A Hard Worker Who Refused To Be Bullied
Around 1900, Link Hannon, filed on what is now referred to as the Lockhart Ranch. Life for Link, his wife Emma, and two children in the Dryhead was hard. Link was a hard worker and refused to be bullied. This is why some of his neighbors liked him and some did not. Doc Barry was one who distrusted him and accused Link of robbing the sluice boxes of his Hidden Canyon Gold Mining operation. In June of 1904, the Free Press reported that Link Hannon had been arrested several times for various charges ranging from forging a bill of sale, to grand larceny, to assault. All of which he was acquitted of.
Fierce, Desperate Battles
Link knew nothing of these plans and went to the nearby homestead of an old bachelor, Joe Davis, to mow hay. He took his little boy and girl with him, the boy was sitting on his lap on the mower and the girl following on Link’s horse. Link was mowin’ away, thinking about how nice life was and how much he loved his kids when Davis spotted the liquidators riding for ‘em at full tilt.
“There’s a war party comin’ Link!” he yelled. “Git under cover!” Link stopped his team, looked at the hills around him, then stepped down from the mower and walked over to his horse and pulled his rifle from the scabbard.
He fired first at what looked to him to be the head of a man hiding behind a rock. It was, too – a man named Strong; from Crooked Creek. Link missed Strong’s head, but did knock his cap off. One of the liquidators was a rancher’s wife who rode her horse sidesaddle and carried her shootin’ irons in her lap, ready for action.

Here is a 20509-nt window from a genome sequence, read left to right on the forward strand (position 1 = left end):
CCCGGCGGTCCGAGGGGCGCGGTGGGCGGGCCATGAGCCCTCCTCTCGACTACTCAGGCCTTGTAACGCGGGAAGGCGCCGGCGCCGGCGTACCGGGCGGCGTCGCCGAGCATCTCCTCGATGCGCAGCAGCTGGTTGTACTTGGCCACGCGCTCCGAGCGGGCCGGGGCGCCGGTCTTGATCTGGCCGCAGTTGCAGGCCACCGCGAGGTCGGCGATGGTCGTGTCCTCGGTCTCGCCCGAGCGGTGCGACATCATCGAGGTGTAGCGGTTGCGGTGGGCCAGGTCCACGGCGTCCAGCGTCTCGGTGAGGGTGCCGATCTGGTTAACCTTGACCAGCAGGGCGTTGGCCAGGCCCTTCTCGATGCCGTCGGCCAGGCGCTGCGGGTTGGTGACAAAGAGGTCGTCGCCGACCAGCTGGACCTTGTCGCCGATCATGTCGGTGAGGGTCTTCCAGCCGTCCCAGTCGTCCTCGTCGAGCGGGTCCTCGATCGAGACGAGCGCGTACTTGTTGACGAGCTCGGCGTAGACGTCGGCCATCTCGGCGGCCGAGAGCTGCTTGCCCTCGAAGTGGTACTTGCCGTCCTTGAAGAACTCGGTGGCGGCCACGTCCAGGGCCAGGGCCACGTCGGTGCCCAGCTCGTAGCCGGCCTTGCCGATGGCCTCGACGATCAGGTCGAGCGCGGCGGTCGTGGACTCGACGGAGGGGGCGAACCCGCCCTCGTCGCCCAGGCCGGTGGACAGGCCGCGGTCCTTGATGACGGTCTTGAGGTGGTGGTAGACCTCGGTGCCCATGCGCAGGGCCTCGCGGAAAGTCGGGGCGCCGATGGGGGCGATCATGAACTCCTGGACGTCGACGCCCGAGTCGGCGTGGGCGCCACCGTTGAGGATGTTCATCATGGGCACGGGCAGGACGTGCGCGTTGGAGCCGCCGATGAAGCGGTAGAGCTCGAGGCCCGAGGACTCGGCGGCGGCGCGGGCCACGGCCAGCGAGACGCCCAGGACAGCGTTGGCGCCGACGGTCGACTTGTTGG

A couple more shots were fired and Link Killed a horse and everybody decided they’d make smaller targets if they dismounted and hid behind the rocks. Link just kept firin’ away, but didn’t hit anything more except a liquidator named Morris. Link’s slug ploughed a furrow across Morris’ back and snipped off his suspenders and Morris had an awful time tryin’ to run away ‘cause his pants kept fallin’ down."
Out of the Dryhead
This was a large company that had several ranches in several parts of British Columbia. After two years, Links hard work paid off and he became the manager of one of the several ranches at Canoe Creek. He proved himself to be a capable ranch manager; very little ever got by his attention. He ran a neat and tidy ranch. All buildings and fences were always in good shape.
Did You Know?
Robert Yellowtail served as the superintendent of the Crow Indian Reservation and was later elected tribal council chairman. Under his leadership, the culture and economy of the Crow people was revived. Although, he opposed the construction of the dam on the Bighorn River, it is named in his honor. More...